US4649353A (en) * 1985-03-29 1987-03-10 Motorola, Inc. Frequency synthesizer modulation response linearization
US4745372A (en) * 1985-10-17 1988-05-17 Matsushita Electric Industrial Co., Ltd. Phase-locked-loop circuit having a charge pump
US4771249A (en) * 1987-05-26 1988-09-13 Motorola, Inc. Phase locked loop having a filter with controlled variable bandwidth
GB2209445A (en) * 1987-09-03 1989-05-10 Intel Corp Phase comparator for extending capture range
US4849663A (en) * 1981-10-28 1989-07-18 U.S. Philips Corporation Switchable smoothing network
US4885553A (en) * 1988-11-30 1989-12-05 Motorola, Inc. Continuously adaptive phase locked loop synthesizer
WO1990001834A1 (en) * 1988-08-04 1990-02-22 Nokia-Mobira Oy Phase-locked loop circuit
WO1991017603A1 (en) * 1990-04-28 1991-11-14 Deutsche Thomson-Brandt Gmbh Phase control circuit
US5151665A (en) * 1991-02-07 1992-09-29 Uniden America Corporation Phase-lock-loop system with variable bandwidth and charge pump parameters
EP0528651A2 (en) * 1991-08-21 1993-02-24 AT&T Corp. Adaptive charge pump for phase-locked loops
US5448763A (en) * 1993-11-09 1995-09-05 Motorola Apparatus and method for operating a phase locked loop frequency synthesizer responsive to radio frequency channel spacing
EP0788236A1 (en) * 1996-01-30 1997-08-06 Nec Corporation PLL frequency synthesizer having circuit for controlling gain of charge pump circuit
US5703539A (en) * 1993-12-17 1997-12-30 Motorola, Inc. Apparatus and method for controlling the loop bandwidth of a phase locked loop
US5896066A (en) * 1995-11-30 1999-04-20 Fujitsu Limited PLL synthesizer having a reset circuit
EP1193874A1 (en) * 2000-09-21 2002-04-03 Sony Corporation Phase-locked loop circuit and delay-locked loop circuit
US20050017776A1 (en) * 2003-06-27 2005-01-27 Keaveney Michael F. Chopped charge pump
US20050024152A1 (en) * 2003-06-27 2005-02-03 Colin Lyden Gain compensated fractional-N phase lock loop system and method
US20050111605A1 (en) * 2003-11-20 2005-05-26 Loke Alvin Leng S. Low-jitter charge-pump phase-locked loop
US20090206894A1 (en) * 2008-02-17 2009-08-20 Zerog Wireless, Inc. Phase-Locked Loop with Adaptive Performance
US8193843B1 (en) 2009-09-25 2012-06-05 Rf Micro Devices, Inc. Charge pump tracking circuit for a phase lock loop
US8884671B2 (en) 2013-04-12 2014-11-11 Synopsys, Inc. Phase-locked loop system and operation
WO2015045938A1 (en) * 2013-09-26 2015-04-02 株式会社村田製作所 Biological information measurement device

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Publication number Priority date Publication date Assignee Title
US3316497A (en) * 1965-07-09 1967-04-25 Robert R Brooks Phase controlled oscillator loop with variable passband filter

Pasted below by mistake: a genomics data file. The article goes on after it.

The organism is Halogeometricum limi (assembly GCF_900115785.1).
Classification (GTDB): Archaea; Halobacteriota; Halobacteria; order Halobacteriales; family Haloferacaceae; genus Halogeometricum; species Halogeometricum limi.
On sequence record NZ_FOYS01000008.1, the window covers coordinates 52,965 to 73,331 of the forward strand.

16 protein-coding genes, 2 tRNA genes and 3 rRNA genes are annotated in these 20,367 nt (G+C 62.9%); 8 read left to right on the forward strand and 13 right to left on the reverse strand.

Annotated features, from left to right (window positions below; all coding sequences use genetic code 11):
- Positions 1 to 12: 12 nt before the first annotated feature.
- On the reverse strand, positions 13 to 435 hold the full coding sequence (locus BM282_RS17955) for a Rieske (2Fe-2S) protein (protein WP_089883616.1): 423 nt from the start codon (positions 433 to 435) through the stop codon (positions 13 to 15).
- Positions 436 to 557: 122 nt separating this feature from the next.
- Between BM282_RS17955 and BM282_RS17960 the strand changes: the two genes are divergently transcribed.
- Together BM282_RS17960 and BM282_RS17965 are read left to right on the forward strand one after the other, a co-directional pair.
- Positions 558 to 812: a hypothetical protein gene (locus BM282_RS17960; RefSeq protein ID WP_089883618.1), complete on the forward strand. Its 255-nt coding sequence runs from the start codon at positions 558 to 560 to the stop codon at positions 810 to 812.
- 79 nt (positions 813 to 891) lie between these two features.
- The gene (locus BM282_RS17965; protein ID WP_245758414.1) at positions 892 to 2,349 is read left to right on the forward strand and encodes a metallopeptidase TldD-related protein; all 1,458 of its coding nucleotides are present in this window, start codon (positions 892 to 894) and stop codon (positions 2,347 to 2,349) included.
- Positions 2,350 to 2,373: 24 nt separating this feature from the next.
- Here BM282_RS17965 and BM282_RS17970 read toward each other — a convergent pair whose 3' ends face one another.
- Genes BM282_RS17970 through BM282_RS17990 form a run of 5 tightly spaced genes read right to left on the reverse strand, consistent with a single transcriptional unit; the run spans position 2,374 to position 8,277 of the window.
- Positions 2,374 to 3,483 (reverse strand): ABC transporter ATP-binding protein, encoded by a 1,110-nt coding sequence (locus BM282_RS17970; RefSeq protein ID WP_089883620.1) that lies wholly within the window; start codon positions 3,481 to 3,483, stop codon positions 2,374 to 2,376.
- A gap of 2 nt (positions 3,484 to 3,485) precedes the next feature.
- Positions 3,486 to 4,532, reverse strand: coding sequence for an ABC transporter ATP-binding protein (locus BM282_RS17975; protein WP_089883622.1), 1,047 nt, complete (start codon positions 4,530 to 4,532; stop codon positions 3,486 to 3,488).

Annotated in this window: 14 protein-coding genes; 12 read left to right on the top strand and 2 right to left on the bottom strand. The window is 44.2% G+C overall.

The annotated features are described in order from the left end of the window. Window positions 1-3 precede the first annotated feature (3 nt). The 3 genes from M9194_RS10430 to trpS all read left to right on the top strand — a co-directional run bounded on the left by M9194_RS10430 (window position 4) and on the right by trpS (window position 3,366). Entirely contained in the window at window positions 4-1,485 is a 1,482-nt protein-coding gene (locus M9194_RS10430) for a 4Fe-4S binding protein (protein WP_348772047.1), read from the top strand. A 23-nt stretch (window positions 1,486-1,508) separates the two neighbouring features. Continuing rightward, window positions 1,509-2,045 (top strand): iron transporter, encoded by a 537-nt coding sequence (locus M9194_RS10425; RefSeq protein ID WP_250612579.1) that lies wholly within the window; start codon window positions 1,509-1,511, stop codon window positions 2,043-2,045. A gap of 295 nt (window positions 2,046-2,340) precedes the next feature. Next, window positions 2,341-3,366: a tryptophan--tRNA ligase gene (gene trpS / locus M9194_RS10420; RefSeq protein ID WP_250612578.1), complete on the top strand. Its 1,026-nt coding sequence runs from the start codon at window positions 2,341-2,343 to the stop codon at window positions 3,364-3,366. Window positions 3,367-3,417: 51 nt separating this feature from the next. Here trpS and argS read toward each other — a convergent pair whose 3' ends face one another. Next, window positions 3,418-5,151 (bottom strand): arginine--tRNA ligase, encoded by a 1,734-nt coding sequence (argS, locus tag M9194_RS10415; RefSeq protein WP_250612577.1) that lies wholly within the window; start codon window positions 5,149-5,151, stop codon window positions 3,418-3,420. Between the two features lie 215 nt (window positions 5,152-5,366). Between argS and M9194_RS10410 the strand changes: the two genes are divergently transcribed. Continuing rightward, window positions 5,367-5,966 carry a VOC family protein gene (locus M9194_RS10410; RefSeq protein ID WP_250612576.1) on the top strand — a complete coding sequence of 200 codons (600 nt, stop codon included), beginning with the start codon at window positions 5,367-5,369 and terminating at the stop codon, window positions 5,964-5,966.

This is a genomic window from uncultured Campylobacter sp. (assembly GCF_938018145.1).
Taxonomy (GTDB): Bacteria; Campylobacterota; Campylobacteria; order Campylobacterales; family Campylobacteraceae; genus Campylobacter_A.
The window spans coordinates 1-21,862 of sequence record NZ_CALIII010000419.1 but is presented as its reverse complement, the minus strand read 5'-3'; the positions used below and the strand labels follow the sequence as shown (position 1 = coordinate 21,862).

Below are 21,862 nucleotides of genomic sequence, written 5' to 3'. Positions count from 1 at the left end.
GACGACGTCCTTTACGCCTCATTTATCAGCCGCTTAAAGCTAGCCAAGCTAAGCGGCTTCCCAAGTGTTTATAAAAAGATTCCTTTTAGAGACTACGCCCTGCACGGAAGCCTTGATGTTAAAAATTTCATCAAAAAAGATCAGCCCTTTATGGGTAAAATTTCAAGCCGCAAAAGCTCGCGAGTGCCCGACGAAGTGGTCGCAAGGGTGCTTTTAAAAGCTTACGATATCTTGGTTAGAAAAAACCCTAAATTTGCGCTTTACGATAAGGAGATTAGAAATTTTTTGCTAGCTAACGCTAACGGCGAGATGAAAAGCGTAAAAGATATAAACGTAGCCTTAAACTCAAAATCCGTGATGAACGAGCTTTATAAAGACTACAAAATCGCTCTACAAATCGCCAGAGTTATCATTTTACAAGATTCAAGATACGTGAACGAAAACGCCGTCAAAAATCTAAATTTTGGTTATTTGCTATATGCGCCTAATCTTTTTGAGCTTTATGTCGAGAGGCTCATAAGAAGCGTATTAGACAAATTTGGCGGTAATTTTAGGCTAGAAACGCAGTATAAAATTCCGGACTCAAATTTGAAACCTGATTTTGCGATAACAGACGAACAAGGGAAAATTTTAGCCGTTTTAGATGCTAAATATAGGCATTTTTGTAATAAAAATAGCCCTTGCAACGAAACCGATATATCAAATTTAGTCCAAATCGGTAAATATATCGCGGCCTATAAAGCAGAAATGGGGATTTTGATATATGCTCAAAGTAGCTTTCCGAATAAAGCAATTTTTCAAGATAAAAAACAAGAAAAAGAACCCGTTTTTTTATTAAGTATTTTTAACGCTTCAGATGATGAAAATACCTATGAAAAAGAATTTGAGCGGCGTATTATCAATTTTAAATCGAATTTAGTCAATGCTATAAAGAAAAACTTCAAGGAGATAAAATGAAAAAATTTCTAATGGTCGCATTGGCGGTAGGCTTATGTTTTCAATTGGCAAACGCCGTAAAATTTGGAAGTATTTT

US3694776A (en) * 1970-12-14 1972-09-26 Motorola Inc Adaptive filter wherein opposite conductivity transistors are operative in response to signals in excess of predetermined amplitude
US3993958A (en) * 1975-08-20 1976-11-23 Rca Corporation Fast acquisition circuit for a phase locked loop
US4053933A (en) * 1976-11-02 1977-10-11 Zenith Radio Corporation Adaptive phase locked loop filter for television tuning

Patent Citations (4)

* Cited by examiner, † Cited by third party
Publication number Priority date Publication date Assignee Title
US3316497A (en) * 1965-07-09 1967-04-25 Robert R Brooks Phase controlled oscillator loop with variable passband filter
US3694776A (en) * 1970-12-14 1972-09-26 Motorola Inc Adaptive filter wherein opposite conductivity transistors are operative in response to signals in excess of predetermined amplitude
US3993958A (en) * 1975-08-20 1976-11-23 Rca Corporation Fast acquisition circuit for a phase locked loop
US4053933A (en) * 1976-11-02 1977-10-11 Zenith Radio Corporation Adaptive phase locked loop filter for television tuning

Cited By (50)

* Cited by examiner, † Cited by third party
Publication number Priority date Publication date Assignee Title
EP0010959A1 (en) * 1978-11-02 1980-05-14 Sperry Corporation Phase lock loop
DE3040909A1 (en) * 1979-10-31 1981-05-14 Sony Corp Phase-controlled oscillator circuit
US4319200A (en) * 1980-02-04 1982-03-09 Cromemco Inc. Multi-passband differentially controlled data rate synchronizer
US4849663A (en) * 1981-10-28 1989-07-18 U.S. Philips Corporation Switchable smoothing network
EP0085615A2 (en) * 1982-01-28 1983-08-10 Fujitsu Limited Phase-locked loop circuit
US4546330A (en) * 1982-01-28 1985-10-08 Fujitsu Limited Phase-locked loop circuit
EP0085615A3 (en) * 1982-01-28 1986-03-19 Fujitsu Limited Phase-locked loop circuit
US4543540A (en) * 1983-04-25 1985-09-24 Honeywell Inc. Phase locked loop with limited phase correction when in locked condition
US4562410A (en) * 1983-12-29 1985-12-31 Rca Corporation Phase lock loop prepositioning apparatus with feedback control
US4562411A (en) * 1983-12-29 1985-12-31 Rca Corporation Prepositioning circuit for phase lock loop